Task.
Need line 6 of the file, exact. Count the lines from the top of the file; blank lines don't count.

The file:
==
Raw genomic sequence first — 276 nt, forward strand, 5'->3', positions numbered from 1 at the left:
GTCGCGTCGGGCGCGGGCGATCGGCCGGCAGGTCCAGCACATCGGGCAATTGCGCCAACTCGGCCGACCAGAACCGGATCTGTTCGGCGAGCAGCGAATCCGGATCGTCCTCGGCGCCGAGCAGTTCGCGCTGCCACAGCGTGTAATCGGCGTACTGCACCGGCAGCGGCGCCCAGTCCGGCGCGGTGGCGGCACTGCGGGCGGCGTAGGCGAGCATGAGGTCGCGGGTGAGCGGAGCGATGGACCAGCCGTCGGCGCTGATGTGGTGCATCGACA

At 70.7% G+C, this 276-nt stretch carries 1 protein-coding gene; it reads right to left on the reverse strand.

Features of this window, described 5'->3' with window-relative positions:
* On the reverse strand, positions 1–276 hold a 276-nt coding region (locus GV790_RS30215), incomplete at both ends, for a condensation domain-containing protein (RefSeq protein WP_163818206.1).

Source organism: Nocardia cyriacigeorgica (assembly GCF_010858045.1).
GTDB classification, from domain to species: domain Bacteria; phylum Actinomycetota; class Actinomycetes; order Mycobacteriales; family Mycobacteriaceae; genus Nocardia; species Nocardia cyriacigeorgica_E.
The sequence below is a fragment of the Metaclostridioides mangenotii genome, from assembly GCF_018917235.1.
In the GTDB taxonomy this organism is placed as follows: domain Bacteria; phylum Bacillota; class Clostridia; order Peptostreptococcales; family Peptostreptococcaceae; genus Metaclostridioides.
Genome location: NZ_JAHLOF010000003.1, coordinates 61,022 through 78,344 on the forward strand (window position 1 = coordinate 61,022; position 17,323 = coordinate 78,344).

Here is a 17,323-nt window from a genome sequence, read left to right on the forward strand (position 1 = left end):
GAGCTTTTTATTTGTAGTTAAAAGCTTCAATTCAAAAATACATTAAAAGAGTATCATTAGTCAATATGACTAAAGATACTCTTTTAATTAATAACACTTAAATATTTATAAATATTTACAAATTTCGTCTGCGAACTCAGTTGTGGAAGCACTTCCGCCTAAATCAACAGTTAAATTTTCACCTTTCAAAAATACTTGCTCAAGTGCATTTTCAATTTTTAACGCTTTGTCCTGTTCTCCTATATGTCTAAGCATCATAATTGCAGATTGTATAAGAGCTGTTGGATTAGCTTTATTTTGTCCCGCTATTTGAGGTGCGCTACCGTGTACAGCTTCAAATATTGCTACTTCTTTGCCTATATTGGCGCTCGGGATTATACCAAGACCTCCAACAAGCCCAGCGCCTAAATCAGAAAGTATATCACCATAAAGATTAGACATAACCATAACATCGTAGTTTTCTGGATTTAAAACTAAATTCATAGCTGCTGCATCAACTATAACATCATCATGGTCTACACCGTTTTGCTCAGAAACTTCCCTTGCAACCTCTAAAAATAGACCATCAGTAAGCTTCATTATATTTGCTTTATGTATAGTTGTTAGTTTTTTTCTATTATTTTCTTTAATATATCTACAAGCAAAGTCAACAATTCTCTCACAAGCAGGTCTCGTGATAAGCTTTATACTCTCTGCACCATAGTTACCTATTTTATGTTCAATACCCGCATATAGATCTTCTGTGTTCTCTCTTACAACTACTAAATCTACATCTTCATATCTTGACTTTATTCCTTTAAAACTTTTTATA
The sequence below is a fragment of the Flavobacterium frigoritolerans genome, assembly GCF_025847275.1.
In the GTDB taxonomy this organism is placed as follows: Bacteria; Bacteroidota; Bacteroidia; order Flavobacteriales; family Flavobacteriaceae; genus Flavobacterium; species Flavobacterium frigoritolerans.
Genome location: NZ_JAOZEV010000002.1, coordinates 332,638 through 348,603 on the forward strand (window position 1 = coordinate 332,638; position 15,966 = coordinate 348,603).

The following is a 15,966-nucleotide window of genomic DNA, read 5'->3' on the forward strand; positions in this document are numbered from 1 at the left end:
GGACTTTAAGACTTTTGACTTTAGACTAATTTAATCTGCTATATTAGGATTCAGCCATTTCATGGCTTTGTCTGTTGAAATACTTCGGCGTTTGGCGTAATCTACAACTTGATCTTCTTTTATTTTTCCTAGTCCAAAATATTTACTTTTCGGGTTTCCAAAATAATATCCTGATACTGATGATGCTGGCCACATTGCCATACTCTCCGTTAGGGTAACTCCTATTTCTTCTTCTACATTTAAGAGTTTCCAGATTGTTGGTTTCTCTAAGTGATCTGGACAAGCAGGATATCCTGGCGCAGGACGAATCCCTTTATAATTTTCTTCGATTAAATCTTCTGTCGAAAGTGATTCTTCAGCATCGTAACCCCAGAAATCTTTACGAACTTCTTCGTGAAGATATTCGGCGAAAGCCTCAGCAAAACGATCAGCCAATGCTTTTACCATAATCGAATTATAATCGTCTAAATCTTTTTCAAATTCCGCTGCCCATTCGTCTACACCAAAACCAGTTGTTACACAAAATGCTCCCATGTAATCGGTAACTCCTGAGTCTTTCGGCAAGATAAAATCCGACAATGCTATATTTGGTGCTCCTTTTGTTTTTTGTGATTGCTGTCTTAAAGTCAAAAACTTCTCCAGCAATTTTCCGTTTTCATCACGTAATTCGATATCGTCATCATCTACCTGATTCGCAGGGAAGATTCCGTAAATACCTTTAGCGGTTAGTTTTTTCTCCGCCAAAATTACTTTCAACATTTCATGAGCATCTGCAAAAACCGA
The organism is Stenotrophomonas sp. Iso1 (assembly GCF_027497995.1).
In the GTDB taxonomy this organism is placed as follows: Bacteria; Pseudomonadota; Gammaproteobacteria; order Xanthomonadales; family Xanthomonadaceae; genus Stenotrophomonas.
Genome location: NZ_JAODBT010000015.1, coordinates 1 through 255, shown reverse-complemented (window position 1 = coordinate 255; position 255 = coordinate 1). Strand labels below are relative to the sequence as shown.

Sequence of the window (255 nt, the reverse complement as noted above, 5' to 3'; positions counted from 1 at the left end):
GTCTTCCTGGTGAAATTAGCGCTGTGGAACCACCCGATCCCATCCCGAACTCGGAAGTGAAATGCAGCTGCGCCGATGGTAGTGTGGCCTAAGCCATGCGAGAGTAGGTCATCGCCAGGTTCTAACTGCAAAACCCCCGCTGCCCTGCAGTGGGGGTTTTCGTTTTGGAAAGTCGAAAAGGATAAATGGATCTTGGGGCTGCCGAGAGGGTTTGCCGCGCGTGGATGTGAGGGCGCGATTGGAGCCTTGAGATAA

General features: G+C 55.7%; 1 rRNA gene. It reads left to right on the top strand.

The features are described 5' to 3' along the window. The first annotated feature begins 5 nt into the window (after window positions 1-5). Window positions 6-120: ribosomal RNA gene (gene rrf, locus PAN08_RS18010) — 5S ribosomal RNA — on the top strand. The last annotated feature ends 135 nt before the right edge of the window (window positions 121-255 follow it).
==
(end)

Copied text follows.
Source organism: Nocardia cyriacigeorgica (assembly GCF_010858045.1).